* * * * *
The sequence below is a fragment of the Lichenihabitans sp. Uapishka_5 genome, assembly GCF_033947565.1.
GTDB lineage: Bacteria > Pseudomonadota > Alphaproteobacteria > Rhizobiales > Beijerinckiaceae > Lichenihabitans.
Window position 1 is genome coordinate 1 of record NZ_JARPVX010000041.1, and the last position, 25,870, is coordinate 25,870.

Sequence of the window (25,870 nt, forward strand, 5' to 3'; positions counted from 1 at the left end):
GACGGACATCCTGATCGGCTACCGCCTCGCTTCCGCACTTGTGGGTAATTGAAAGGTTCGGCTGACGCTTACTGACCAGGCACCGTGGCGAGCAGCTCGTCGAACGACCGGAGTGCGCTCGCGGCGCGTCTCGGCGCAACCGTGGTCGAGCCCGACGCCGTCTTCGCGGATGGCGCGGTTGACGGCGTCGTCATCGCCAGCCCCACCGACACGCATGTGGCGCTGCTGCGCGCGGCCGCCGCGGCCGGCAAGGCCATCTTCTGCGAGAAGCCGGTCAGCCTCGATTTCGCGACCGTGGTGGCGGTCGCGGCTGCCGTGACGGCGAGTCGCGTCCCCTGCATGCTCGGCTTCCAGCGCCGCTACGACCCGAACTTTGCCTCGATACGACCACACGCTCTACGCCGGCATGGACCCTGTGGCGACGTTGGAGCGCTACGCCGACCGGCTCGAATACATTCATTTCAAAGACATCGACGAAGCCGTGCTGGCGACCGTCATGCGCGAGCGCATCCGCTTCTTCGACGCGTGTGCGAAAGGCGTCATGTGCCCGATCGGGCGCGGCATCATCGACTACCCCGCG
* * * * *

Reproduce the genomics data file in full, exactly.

The sequence below is a fragment of the Lichenihabitans sp. Uapishka_5 genome, assembly GCF_033947565.1.
GTDB lineage: Bacteria > Pseudomonadota > Alphaproteobacteria > Rhizobiales > Beijerinckiaceae > Lichenihabitans.
Window position 1 is genome coordinate 1 of record NZ_JARPVX010000041.1, and the last position, 25,870, is coordinate 25,870.

Sequence of the window (25,870 nt, forward strand, 5' to 3'; positions counted from 1 at the left end):
GACGGACATCCTGATCGGCTACCGCCTCGCTTCCGCACTTGTGGGTAATTGAAAGGTTCGGCTGACGCTTACTGACCAGGCACCGTGGCGAGCAGCTCGTCGAACGACCGGAGTGCGCTCGCGGCGCGTCTCGGCGCAACCGTGGTCGAGCCCGACGCCGTCTTCGCGGATGGCGCGGTTGACGGCGTCGTCATCGCCAGCCCCACCGACACGCATGTGGCGCTGCTGCGCGCGGCCGCCGCGGCCGGCAAGGCCATCTTCTGCGAGAAGCCGGTCAGCCTCGATTTCGCGACCGTGGTGGCGGTCGCGGCTGCCGTGACGGCGAGTCGCGTCCCCTGCATGCTCGGCTTCCAGCGCCGCTACGACCCGAACTTTGCCTCGATACGACCACACGCTCTACGCCGGCATGGACCCTGTGGCGACGTTGGAGCGCTACGCCGACCGGCTCGAATACATTCATTTCAAAGACATCGACGAAGCCGTGCTGGCGACCGTCATGCGCGAGCGCATCCGCTTCTTCGACGCGTGTGCGAAAGGCGTCATGTGCCCGATCGGGCGCGGCATCATCGACTACCCCGCG